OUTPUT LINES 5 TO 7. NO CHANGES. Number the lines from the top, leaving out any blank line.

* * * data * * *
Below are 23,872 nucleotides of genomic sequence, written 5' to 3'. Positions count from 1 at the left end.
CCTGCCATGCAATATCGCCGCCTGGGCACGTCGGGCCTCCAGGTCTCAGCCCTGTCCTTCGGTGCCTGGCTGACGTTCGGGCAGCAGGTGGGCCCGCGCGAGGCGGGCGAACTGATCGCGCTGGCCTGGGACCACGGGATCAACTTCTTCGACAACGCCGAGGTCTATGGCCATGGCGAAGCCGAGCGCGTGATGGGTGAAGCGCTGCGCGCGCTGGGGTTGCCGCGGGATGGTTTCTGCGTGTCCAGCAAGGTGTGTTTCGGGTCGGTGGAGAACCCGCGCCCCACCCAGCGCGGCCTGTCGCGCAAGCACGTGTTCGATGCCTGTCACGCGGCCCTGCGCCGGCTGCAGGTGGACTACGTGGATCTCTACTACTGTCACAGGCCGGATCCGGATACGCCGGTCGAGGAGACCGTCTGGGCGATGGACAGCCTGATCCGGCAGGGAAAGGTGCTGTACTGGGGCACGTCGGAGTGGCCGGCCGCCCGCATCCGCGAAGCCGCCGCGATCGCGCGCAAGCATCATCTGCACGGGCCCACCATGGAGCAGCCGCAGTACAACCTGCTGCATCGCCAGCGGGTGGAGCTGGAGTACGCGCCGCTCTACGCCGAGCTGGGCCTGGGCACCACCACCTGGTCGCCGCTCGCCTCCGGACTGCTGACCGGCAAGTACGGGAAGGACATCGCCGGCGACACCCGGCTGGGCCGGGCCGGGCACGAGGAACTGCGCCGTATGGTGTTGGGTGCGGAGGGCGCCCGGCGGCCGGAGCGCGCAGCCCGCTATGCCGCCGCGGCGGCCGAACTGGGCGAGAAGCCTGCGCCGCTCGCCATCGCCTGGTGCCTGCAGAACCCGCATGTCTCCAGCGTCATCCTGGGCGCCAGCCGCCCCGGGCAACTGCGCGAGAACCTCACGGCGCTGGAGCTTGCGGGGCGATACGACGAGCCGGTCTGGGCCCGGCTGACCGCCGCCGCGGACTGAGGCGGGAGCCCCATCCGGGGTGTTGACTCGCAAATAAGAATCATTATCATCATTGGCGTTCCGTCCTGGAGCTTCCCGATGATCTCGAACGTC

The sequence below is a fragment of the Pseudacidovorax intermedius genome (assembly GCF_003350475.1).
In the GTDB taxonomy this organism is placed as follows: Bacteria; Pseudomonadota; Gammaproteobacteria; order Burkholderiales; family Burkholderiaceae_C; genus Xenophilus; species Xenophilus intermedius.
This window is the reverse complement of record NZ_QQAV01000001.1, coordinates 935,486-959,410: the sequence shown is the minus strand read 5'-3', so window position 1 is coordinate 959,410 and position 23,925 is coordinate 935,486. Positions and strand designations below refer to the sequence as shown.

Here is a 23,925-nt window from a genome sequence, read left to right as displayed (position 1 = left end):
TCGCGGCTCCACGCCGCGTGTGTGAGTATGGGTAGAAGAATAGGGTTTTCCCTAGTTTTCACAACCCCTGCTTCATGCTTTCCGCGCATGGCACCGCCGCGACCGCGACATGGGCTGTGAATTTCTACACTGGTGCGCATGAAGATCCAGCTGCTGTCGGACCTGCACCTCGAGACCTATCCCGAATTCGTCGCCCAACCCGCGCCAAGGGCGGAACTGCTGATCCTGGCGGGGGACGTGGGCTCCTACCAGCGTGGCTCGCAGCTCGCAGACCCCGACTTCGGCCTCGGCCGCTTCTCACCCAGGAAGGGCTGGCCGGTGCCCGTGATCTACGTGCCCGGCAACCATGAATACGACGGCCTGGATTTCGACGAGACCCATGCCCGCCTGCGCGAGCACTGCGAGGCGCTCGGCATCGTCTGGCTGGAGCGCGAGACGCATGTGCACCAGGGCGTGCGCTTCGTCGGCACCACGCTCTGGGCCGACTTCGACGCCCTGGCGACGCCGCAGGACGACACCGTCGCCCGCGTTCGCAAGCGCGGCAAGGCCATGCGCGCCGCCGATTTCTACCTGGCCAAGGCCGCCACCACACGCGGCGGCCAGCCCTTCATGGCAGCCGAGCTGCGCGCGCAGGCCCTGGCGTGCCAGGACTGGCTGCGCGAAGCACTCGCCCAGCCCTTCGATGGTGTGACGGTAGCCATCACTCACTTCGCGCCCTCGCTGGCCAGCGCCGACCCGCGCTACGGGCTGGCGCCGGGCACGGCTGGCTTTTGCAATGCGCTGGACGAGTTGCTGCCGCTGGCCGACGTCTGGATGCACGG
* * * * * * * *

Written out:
This window is the reverse complement of record NZ_QQAV01000001.1, coordinates 935,486-959,410: the sequence shown is the minus strand read 5'-3', so window position 1 is coordinate 959,410 and position 23,925 is coordinate 935,486. Positions and strand designations below refer to the sequence as shown.

Here is a 23,925-nt window from a genome sequence, read left to right as displayed (position 1 = left end):
TCGCGGCTCCACGCCGCGTGTGTGAGTATGGGTAGAAGAATAGGGTTTTCCCTAGTTTTCACAACCCCTGCTTCATGCTTTCCGCGCATGGCACCGCCGCGACCGCGACATGGGCTGTGAATTTCTACACTGGTGCGCATGAAGATCCAGCTGCTGTCGGACCTGCACCTCGAGACCTATCCCGAATTCGTCGCCCAACCCGCGCCAAGGGCGGAACTGCTGATCCTGGCGGGGGACGTGGGCTCCTACCAGCGTGGCTCGCAGCTCGCAGACCCCGACTTCGGCCTCGGCCGCTTCTCACCCAGGAAGGGCTGGCCGGTGCCCGTGATCTACGTGCCCGGCAACCATGAATACGACGGCCTGGATTTCGACGAGACCCATGCCCGCCTGCGCGAGCACTGCGAGGCGCTCGGCATCGTCTGGCTGGAGCGCGAGACGCATGTGCACCAGGGCGTGCGCTTCGTCGGCACCACGCTCTGGGCCGACTTCGACGCCCTGGCGACGCCGCAGGACGACACCGTCGCCCGCGTTCGCAAGCGCGGCAAGGCCATGCGCGCCGCCGATTTCTACCTGGCCAAGGCCGCCACCACACGCGGCGGCCAGCCCTTCATGGCAGCCGAGCTGCGCGCGCAGGCCCTGGCGTGCCAGGACTGGCTGCGCGAAGCACTCGCCCAGCCCTTCGATGGTGTGACGGTAGCCATCACTCACTTCGCGCCCTCGCTGGCCAGCGCCGACCCGCGCTACGGGCTGGCGCCGGGCACGGCTGGCTTTTGCAATGCGCTGGACGAGTTGCTGCCGCTGGCCGACGTCTGGATGCACGG